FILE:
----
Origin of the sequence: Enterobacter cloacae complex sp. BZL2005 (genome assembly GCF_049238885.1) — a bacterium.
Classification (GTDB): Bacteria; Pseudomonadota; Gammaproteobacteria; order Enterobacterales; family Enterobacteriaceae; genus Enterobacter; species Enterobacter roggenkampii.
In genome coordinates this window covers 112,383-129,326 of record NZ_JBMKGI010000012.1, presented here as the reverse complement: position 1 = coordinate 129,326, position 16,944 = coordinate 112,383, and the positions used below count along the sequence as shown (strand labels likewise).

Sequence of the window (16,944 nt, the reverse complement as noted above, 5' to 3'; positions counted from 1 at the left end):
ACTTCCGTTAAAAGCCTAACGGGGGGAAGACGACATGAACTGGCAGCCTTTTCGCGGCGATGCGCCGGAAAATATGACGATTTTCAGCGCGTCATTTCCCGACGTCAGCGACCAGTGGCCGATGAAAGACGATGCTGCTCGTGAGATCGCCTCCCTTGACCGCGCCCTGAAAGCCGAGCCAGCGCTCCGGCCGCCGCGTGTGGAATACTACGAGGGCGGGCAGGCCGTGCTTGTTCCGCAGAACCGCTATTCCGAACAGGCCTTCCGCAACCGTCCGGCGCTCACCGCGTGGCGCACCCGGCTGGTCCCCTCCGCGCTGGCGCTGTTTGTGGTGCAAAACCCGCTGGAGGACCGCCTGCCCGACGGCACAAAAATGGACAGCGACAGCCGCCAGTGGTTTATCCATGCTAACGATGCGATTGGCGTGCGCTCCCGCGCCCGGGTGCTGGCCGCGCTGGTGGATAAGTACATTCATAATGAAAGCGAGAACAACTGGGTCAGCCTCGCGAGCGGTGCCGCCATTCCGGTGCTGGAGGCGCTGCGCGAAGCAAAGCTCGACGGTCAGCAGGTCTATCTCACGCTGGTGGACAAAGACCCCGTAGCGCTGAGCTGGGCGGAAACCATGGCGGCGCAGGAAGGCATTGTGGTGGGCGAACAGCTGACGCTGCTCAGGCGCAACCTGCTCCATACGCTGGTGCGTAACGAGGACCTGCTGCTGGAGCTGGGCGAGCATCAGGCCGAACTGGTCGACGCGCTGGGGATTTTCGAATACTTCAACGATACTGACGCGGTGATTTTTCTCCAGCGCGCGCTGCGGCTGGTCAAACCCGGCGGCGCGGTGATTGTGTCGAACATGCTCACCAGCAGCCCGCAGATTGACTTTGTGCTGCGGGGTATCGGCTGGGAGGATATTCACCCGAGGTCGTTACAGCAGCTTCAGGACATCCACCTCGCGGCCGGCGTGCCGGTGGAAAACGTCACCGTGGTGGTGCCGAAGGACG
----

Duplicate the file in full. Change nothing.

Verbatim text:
Origin of the sequence: Enterobacter cloacae complex sp. BZL2005 (genome assembly GCF_049238885.1) — a bacterium.
Classification (GTDB): Bacteria; Pseudomonadota; Gammaproteobacteria; order Enterobacterales; family Enterobacteriaceae; genus Enterobacter; species Enterobacter roggenkampii.
In genome coordinates this window covers 112,383-129,326 of record NZ_JBMKGI010000012.1, presented here as the reverse complement: position 1 = coordinate 129,326, position 16,944 = coordinate 112,383, and the positions used below count along the sequence as shown (strand labels likewise).

Sequence of the window (16,944 nt, the reverse complement as noted above, 5' to 3'; positions counted from 1 at the left end):
ACTTCCGTTAAAAGCCTAACGGGGGGAAGACGACATGAACTGGCAGCCTTTTCGCGGCGATGCGCCGGAAAATATGACGATTTTCAGCGCGTCATTTCCCGACGTCAGCGACCAGTGGCCGATGAAAGACGATGCTGCTCGTGAGATCGCCTCCCTTGACCGCGCCCTGAAAGCCGAGCCAGCGCTCCGGCCGCCGCGTGTGGAATACTACGAGGGCGGGCAGGCCGTGCTTGTTCCGCAGAACCGCTATTCCGAACAGGCCTTCCGCAACCGTCCGGCGCTCACCGCGTGGCGCACCCGGCTGGTCCCCTCCGCGCTGGCGCTGTTTGTGGTGCAAAACCCGCTGGAGGACCGCCTGCCCGACGGCACAAAAATGGACAGCGACAGCCGCCAGTGGTTTATCCATGCTAACGATGCGATTGGCGTGCGCTCCCGCGCCCGGGTGCTGGCCGCGCTGGTGGATAAGTACATTCATAATGAAAGCGAGAACAACTGGGTCAGCCTCGCGAGCGGTGCCGCCATTCCGGTGCTGGAGGCGCTGCGCGAAGCAAAGCTCGACGGTCAGCAGGTCTATCTCACGCTGGTGGACAAAGACCCCGTAGCGCTGAGCTGGGCGGAAACCATGGCGGCGCAGGAAGGCATTGTGGTGGGCGAACAGCTGACGCTGCTCAGGCGCAACCTGCTCCATACGCTGGTGCGTAACGAGGACCTGCTGCTGGAGCTGGGCGAGCATCAGGCCGAACTGGTCGACGCGCTGGGGATTTTCGAATACTTCAACGATACTGACGCGGTGATTTTTCTCCAGCGCGCGCTGCGGCTGGTCAAACCCGGCGGCGCGGTGATTGTGTCGAACATGCTCACCAGCAGCCCGCAGATTGACTTTGTGCTGCGGGGTATCGGCTGGGAGGATATTCACCCGAGGTCGTTACAGCAGCTTCAGGACATCCACCTCGCGGCCGGCGTGCCGGTGGAAAACGTCACCGTGGTGGTGCCGAAGGACG